RC, name the time and the place, and if possible, I'll be there to buy you that cup of coffee. I understand the point you are making, but I don't think that was exactly Gerald's point. The African American family is in trouble and he would admit that. The reasons likely will lead us into a debate, which is fine. For example, 95% of the students in our ISD here in Dallas qualify for the free and reduced lunch program. Gerald's point seems to be here is a family that did everything right, at least give them a look and do as you have done, acknowledge their achievement. c hand, I honestly believe you missed my point. I know there is a long list of distinguished black Republican and conservative leaders, it is just that none of them are running for President at this time. That was my point. Had Colin Powell, J. C. Watts or Condoleezza Rice been on the Republican ticket, I would have reacted to them in much the same way that I did here. Just as I would here and now in commending Gov. Sarah Palin and her party for taking the historic step taken in nominating her. It is important that you see my emphasis was on the highest office in the land in this post and not just the rise of African American leaders.
I jotted down the names of individuals you referenced during a 12 week period in 2007 and did not find any conservatives among them. Perhaps I missed them. Here is what I found.Tom Harkin- left-wing DemocratTerry Eagleton--rooted in Marxist traditionThomas Menton--catholic mysticJohn Mellencamp-- liberal DemocratDavid Blood--Wacko environmentalistJames Cone--black liberation theologyKathy Kelly--peace activistHoward Zinn--social activistStuds Terkel--left-wing political activistBill Moyers--left-wing journalist
Glad you are reading Larry so closely, Chris. Hope it is helping you open your mind and heart a bit!
Larry - Thanks for going where you go and saying what you say. Keep going. Those of us with no agenda other than having our hearts and minds opened and stretched actually appreciate you and CDM.CL
I think the real issue here is convergence. Larry may cite more Democrats than Republicans for ideas he thinks are useful to CDM's work of pverty relief. But maybe that's just a sad commentary on the Republican party of 2008 - not many are paying attention to the issue of poverty. And I say this as a (moderate) Republican myself.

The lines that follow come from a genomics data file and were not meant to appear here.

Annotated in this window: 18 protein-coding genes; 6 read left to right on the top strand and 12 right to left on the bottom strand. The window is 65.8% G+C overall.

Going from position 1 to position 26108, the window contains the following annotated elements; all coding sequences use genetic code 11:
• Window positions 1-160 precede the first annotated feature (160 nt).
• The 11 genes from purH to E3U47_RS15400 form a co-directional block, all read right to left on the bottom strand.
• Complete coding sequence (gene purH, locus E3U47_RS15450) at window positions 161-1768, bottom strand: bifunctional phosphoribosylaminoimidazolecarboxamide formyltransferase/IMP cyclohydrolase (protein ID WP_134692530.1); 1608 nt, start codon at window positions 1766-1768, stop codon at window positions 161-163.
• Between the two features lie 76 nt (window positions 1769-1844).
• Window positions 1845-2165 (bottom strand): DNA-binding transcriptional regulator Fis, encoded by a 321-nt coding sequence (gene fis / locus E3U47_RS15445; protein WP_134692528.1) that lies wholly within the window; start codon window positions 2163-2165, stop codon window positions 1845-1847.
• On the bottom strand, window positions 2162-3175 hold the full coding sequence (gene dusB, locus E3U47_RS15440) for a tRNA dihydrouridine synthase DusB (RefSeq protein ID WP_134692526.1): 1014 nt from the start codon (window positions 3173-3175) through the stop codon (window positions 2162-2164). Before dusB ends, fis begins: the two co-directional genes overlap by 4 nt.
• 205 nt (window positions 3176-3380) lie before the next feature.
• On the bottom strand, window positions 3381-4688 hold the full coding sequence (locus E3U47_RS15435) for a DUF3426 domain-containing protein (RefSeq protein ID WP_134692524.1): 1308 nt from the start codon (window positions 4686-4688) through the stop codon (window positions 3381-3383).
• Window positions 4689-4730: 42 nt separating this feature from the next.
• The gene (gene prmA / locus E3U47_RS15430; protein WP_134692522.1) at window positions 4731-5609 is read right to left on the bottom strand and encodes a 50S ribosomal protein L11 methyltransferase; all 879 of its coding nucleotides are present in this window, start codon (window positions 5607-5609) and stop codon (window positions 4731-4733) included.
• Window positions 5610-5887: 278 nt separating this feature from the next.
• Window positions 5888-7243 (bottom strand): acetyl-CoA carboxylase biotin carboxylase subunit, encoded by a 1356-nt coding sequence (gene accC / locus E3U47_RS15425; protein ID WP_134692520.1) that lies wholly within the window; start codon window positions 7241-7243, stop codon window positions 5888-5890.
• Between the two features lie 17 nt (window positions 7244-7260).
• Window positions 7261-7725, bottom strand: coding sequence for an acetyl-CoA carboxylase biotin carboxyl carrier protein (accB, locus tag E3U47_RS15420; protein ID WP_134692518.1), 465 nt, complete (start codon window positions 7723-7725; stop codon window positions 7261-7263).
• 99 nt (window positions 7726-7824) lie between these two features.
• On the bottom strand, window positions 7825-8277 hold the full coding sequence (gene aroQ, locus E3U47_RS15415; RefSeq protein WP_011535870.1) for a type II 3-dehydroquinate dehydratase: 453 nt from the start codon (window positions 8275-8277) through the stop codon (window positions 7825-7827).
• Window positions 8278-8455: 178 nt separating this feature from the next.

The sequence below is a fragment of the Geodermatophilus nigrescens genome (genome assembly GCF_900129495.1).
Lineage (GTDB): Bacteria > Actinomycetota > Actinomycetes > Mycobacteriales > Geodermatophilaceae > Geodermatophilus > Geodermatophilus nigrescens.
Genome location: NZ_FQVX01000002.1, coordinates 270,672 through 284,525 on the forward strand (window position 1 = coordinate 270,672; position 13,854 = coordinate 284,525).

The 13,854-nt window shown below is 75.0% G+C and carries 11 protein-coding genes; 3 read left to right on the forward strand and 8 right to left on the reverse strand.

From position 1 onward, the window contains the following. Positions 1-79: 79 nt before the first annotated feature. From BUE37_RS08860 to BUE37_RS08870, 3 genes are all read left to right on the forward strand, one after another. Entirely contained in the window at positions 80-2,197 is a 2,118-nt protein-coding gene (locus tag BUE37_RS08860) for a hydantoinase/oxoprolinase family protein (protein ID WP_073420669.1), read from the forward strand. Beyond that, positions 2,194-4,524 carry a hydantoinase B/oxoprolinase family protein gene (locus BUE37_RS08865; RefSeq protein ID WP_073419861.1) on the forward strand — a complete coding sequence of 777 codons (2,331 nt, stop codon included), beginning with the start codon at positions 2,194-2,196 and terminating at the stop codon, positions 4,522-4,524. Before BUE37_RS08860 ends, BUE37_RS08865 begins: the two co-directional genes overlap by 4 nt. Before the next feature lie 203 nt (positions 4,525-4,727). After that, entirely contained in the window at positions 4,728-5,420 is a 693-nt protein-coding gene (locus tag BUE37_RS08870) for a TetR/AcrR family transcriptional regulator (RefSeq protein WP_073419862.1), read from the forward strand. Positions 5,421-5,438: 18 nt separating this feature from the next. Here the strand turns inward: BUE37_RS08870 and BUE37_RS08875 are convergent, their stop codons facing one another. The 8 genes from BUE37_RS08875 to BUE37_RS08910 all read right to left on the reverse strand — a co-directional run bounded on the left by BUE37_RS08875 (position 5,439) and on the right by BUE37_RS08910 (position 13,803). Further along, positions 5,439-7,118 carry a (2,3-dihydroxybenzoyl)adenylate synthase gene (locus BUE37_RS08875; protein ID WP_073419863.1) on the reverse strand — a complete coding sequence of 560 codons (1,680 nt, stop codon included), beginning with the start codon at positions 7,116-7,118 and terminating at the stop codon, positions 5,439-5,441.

Thanks for the comments. It is true, I am drawn to the light of those committed to ending poverty in our nation and around the world. Where they are party wise is not much of a concern to me. When U. S. Congressman Steve Bartlett was in the House of Representatives, he and I struck up a fast friendship around issues such as those we speak to here. He was a solid Republican, but that didn't matter. It's about the people and their pain. I have enjoyed many such relationships founded on respect and common mission.
It's just a fact -- as a rule, democrats tend to HELP people more than republicans. Republicans are of the mindset that folks could do better if they only applied themselves and it's their fault they don't have health insurance or a roof over their head.GWB once told folks he was the "compassionate conservative." Something is wrong when you have to tell folks you're compassionate.
Once we get into the politics I'm saddened. I find we weaken if not destroy the synergy of our cooperative mission. From scriptures to psychologists it is clear we each have huge blind spots, preconceptions, which can lead to fracturing in relationships. Each of us tends to feel more than a little self-righteous. Struggling to have a servant's heart is the only way that works for me in my facilitating our coalition of churches (mostly African-American)in our prison ministry. That and appreciating we are strengthened only through the wisdom and gifts on our intimate fellowship.None of us individually have but a small part of the answers. For me the bible, prayer, and relationships serve the cause best. (firstname.lastname@example.org)
Belinda, point in reference. A dig at GWB for stating he was a "Compassionate Christian", testifies to the divisiveness of political correctness. It happens that a Compassionate (Christian)Church is a title for one that has a biblical world view - the inerrancy of scripture. Rather than the President complimenting himself, his remark was to reflect his faith.